England: Criminal solicitors refuse low-paid cases as legal aid action continues
Criminal solicitors in London are to refuse low-paid cases this week in protest at legal aid rates.
More than 100 solicitors have voted to stop representing people accused of assaults and burglaries on medical workers from tomorrow.
The lawyers, members of the 800-strong London Criminal Courts Solicitors’ Association (LCCSA), made the decision a month after criminal barristers began action intended to force the government to improve legal aid rates.
The increase in protests comes as the UK government seeks to address the mounting backlog of Crown Court trials, which ballooned during the pandemic from about 40,000 in 2020 to a record 60,000 by spring 2022.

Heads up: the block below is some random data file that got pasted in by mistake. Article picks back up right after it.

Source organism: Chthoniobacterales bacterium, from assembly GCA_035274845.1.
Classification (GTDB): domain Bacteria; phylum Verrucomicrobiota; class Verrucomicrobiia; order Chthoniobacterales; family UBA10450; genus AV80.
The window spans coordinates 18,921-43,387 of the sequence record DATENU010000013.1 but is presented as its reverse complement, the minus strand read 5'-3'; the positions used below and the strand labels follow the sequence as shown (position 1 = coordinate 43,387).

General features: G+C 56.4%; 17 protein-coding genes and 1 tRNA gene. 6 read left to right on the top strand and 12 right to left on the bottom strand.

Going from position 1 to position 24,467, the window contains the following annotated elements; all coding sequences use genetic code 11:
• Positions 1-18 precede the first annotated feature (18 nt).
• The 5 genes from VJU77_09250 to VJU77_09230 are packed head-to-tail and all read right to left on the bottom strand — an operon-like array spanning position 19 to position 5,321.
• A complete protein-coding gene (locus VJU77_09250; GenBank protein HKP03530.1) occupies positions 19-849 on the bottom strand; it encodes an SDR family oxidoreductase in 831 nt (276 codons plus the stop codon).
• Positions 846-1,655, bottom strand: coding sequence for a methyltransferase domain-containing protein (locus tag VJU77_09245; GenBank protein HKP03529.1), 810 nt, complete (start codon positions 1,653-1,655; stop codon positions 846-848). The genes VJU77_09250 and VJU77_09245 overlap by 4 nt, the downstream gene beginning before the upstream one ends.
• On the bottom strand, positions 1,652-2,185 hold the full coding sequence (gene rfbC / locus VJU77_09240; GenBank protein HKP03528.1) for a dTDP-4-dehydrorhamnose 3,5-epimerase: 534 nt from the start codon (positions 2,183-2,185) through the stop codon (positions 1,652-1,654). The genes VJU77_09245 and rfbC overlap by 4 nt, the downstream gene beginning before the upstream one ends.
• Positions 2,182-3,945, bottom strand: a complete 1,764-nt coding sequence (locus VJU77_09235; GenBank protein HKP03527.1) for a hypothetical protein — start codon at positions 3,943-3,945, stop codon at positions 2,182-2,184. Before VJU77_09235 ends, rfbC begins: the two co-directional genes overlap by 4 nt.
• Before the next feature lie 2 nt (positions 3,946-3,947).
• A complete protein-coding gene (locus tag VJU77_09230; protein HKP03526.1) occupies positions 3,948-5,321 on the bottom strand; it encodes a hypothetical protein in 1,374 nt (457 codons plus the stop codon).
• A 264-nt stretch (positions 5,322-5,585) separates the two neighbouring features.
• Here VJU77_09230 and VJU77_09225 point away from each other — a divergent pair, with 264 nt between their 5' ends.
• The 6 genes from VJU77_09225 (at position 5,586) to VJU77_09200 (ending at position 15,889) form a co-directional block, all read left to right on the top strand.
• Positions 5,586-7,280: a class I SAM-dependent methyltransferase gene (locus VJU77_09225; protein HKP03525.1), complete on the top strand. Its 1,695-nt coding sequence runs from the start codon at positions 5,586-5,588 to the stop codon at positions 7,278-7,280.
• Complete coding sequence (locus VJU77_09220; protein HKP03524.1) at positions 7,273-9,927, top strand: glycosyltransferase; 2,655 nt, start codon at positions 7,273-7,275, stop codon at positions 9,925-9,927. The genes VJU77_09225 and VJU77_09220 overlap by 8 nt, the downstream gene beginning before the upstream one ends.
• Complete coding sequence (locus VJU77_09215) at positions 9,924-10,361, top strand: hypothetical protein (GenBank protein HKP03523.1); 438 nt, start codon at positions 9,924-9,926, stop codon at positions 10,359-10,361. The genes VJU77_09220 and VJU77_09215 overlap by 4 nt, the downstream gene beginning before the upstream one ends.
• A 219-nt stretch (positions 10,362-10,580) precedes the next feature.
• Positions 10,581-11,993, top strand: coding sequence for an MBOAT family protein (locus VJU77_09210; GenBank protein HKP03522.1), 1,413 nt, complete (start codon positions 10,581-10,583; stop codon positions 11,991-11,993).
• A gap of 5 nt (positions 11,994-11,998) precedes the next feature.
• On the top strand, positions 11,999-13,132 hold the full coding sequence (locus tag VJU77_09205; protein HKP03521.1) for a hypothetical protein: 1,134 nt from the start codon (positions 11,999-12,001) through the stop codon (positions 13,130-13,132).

Hesham Puri, president of the LCCSA, said members could make as little as £221.64 per burglary case.
He said: “We have made it clear that we will no longer take in low-paid cases like burglaries and are not prepared to prop up this broken justice system.”
The Ministry of Justice said: “We are increasing investment in criminal legal aid by £135mn a year, including a 15 per cent pay rise for solicitors working in police stations, magistrates’ courts and youth courts.”